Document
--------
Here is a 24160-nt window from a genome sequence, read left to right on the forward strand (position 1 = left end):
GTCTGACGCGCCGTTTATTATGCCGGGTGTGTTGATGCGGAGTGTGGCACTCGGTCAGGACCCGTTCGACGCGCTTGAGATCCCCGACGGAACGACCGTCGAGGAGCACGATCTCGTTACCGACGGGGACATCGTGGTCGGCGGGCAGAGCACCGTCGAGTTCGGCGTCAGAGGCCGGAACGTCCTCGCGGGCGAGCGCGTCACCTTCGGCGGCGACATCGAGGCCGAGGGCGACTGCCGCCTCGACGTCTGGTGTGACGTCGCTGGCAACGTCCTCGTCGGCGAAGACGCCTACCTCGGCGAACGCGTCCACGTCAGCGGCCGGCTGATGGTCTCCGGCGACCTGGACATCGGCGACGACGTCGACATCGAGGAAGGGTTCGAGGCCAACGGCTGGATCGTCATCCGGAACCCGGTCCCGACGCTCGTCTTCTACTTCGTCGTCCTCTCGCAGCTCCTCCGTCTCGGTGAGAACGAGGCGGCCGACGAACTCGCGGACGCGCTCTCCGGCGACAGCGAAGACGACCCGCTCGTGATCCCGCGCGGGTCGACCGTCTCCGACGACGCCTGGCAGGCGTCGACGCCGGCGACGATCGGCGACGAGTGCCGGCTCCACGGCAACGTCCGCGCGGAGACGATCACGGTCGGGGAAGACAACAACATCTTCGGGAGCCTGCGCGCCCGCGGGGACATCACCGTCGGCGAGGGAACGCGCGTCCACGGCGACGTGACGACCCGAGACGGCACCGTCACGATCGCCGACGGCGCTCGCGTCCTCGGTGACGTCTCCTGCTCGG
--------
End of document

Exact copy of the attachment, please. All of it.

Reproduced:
Here is a 24160-nt window from a genome sequence, read left to right on the forward strand (position 1 = left end):
GTCTGACGCGCCGTTTATTATGCCGGGTGTGTTGATGCGGAGTGTGGCACTCGGTCAGGACCCGTTCGACGCGCTTGAGATCCCCGACGGAACGACCGTCGAGGAGCACGATCTCGTTACCGACGGGGACATCGTGGTCGGCGGGCAGAGCACCGTCGAGTTCGGCGTCAGAGGCCGGAACGTCCTCGCGGGCGAGCGCGTCACCTTCGGCGGCGACATCGAGGCCGAGGGCGACTGCCGCCTCGACGTCTGGTGTGACGTCGCTGGCAACGTCCTCGTCGGCGAAGACGCCTACCTCGGCGAACGCGTCCACGTCAGCGGCCGGCTGATGGTCTCCGGCGACCTGGACATCGGCGACGACGTCGACATCGAGGAAGGGTTCGAGGCCAACGGCTGGATCGTCATCCGGAACCCGGTCCCGACGCTCGTCTTCTACTTCGTCGTCCTCTCGCAGCTCCTCCGTCTCGGTGAGAACGAGGCGGCCGACGAACTCGCGGACGCGCTCTCCGGCGACAGCGAAGACGACCCGCTCGTGATCCCGCGCGGGTCGACCGTCTCCGACGACGCCTGGCAGGCGTCGACGCCGGCGACGATCGGCGACGAGTGCCGGCTCCACGGCAACGTCCGCGCGGAGACGATCACGGTCGGGGAAGACAACAACATCTTCGGGAGCCTGCGCGCCCGCGGGGACATCACCGTCGGCGAGGGAACGCGCGTCCACGGCGACGTGACGACCCGAGACGGCACCGTCACGATCGCCGACGGCGCTCGCGTCCTCGGTGACGTCTCCTGCTCGG